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The Drive to 2016
:: Posted by davidly on November 27, 2015
It would appear that I just snagged two front row & center seats to the Crim in Berlin.
:: Posted by PPmINTY on November 27, 2015
No disrespect to the good folks of Roland... but like a lot of digital electronic instruments manufactured in the ’80s and ’90s, V-Drums were very much ’of their time’ and the sound of them hasn’t dated at all well.
I found V-Drums a lot more fun to play (good practice pads!) than they were to listen to, even in the hands of an expert practitioner like Pat Mastelotto. Frankly, I couldn’t see the point of all that physical effort just to make a human player sound like a cheap drum machine! No electronic percussion patches (even ones derived from samples) can compete with the real sounds made by real drum kits pushing real air molecules around in real sonic space. Sampled sounds have (novelty) value in the right context... but as the basis of an entire drum kit...?
I can also understand Bill Bruford’s viewpoint that he had personally taken electronic drums as far as he could (citing many of the technical disasters encountered with Mr Simmons’ finest). He wished to return to playing real acoustic drums and make mainly acoustic music (both with his later version[s] of Earthworks and with Michiel Borstlap). He continued to invent new ways of approaching The Drum Kit, but had come to realise that electronics were not the way to do that... not if he wanted to make musical recordings (and performances) that would stand the test of time, rather than sound contemporary to the period they were made. All electronic instruments have that tendency.
I personally think that, through their persistent (albeit pioneering) embrace of the very latest digital technology of the day, some of the music that King Crimson made in the studio throughout the ’80s to ’00s has dated less well than many of their earlier ’analogue’ efforts ("of their time").
I agree with the gentleman who said that if you want a ’representative’ recording of the Fripp/Belew/Gunn/Mastelotto combo, then you should probably pick "Level 5" off the shelf, rather than either "TCoL" or "TPtB".
I would also put forward the view that (for many of the reasons given previously) I nowadays find ProjeKCT One to be the more satisfying listen of all of KC’s fractal ProjeKCts. If Robert’s intention at the time of the Double Trio’s fractalisation (re: the idea of having three V-Drum players) was for King Crimson to make music that sounded even more ’electronic’, it’s probably not a road that would have led anywhere interesting in the long term.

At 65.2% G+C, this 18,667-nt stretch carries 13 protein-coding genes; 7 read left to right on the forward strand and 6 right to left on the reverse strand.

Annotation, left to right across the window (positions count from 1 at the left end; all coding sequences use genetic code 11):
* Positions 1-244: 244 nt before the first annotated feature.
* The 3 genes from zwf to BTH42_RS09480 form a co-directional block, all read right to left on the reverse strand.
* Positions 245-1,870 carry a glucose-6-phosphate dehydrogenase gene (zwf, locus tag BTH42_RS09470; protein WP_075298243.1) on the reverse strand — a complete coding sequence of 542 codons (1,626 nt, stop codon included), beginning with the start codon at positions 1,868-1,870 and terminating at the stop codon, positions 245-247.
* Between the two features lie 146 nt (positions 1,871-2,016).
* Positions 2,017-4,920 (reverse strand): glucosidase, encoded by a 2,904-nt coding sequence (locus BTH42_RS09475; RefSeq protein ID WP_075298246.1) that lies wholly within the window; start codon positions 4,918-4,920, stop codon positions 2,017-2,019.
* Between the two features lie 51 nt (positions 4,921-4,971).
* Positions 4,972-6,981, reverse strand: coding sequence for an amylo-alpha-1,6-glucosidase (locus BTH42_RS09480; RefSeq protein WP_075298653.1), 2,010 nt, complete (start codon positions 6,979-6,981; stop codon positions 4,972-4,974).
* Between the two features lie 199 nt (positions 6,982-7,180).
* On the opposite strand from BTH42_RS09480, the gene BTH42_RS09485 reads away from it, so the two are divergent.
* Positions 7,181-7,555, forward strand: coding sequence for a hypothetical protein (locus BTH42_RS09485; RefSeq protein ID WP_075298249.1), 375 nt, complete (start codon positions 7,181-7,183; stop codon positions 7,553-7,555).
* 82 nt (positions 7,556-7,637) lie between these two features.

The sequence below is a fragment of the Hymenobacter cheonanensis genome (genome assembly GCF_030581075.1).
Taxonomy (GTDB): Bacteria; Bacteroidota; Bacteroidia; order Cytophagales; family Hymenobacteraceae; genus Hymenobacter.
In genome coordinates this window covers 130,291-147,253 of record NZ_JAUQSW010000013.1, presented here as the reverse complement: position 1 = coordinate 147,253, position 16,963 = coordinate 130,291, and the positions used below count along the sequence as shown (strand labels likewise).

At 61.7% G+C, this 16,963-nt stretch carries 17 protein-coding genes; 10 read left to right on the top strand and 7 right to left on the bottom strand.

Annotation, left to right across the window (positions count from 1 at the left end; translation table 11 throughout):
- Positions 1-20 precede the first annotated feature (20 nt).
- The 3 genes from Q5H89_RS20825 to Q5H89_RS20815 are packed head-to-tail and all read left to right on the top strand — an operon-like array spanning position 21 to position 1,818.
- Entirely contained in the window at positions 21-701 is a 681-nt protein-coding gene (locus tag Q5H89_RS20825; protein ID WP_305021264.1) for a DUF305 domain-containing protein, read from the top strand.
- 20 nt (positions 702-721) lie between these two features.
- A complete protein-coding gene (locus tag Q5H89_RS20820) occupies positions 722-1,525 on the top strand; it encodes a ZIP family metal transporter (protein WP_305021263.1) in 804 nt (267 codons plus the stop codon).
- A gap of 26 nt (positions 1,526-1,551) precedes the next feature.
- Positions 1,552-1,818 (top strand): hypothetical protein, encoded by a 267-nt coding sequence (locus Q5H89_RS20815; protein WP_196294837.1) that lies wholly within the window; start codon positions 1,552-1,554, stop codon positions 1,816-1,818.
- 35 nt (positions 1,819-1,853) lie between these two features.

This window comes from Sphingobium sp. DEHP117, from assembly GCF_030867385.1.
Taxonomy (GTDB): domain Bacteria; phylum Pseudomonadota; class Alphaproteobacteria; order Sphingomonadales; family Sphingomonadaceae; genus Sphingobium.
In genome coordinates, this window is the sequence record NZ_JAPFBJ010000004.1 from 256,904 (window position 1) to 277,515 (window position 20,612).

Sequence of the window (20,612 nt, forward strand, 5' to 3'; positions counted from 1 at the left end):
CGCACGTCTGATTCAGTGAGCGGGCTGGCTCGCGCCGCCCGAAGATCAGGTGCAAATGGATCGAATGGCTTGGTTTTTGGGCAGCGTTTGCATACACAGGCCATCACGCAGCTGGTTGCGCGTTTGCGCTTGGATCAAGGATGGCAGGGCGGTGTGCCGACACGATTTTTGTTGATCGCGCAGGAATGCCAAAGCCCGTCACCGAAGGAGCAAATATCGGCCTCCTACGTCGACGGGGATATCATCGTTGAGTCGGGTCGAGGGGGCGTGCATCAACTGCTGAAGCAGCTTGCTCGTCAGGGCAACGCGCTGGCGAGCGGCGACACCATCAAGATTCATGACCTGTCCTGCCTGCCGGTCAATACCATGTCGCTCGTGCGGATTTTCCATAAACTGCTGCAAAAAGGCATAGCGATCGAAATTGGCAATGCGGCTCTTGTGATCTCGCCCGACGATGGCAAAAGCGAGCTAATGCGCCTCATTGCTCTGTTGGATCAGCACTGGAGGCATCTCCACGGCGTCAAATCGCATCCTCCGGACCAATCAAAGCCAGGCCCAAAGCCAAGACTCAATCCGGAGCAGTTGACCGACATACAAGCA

:: Posted by davidly on November 26, 2015
I felt that the one theretofore unexplored compositional element was a reconstruKction of perkcussion, had no idea during the run through the Projekcts that it’d be the Vs, yet felt thereafter more than happy with what I had to be happy with TCoL. Pat’s interplay on the title with the three strings made more than five senses to me. I dj’d once a month for a couple of years and played the opening five forty-nine every single time and every single time witnessed a room moved unawares. I’d’ve spun FraKctured but they’d’ve broken something; or might’ve exposed Larks’ IV but they’d’ve crapped their new Berliner pants. Nah, drums weren’t required for that album and Pat proved it as far as I’m concerned.
ProjeKcting your KC ExpecKtations on KC2000 by use of tunnel vision
:: Posted by Erik_Skysawed on November 26, 2015
The Thrak Box is not even a month old, and I doubt many have digested the full repercussions after immersing themselves into full ThraKaTTak/ATTAKcATTRrak experience, and what is the reaction? The wicked drum sound of TCoL and why the DGM troopers should skip a potential TCoL Box, as it would not be effective as a KC-fetish attribute?
Here is why KC2000 (where TCoL is only one part!) is special:
* A three year period of ProjeKcts, with lots of improvisation, in instruments and “instant” composition
* Having now access to (almost) all ProjeKcts I-IV concerts, we can witness the development of new Crimson classics, in particular “Deception of the thrush”
* The music pointing to all kinds of Parallel Universes (in true 90s fashion, where more were involved to have their go at “Collision Music”, i.e. the (im)probable merging of different musical styles which may appear – for the untrained ear – remote).
* Were there more than 4 ProjeKcts? Wasn’t there one with Pat Mastelloto & RHVL? What about any remixed forms like BPMM’s “XtraKcts & ArtifaKcts”. Have we missed out on other possible identities?
* The coming together of KC2000, ProjeKct X (the improvisational ProjeKction of the TCoL sessions), having a 2000 update on Fracture, and a fourth Larks’.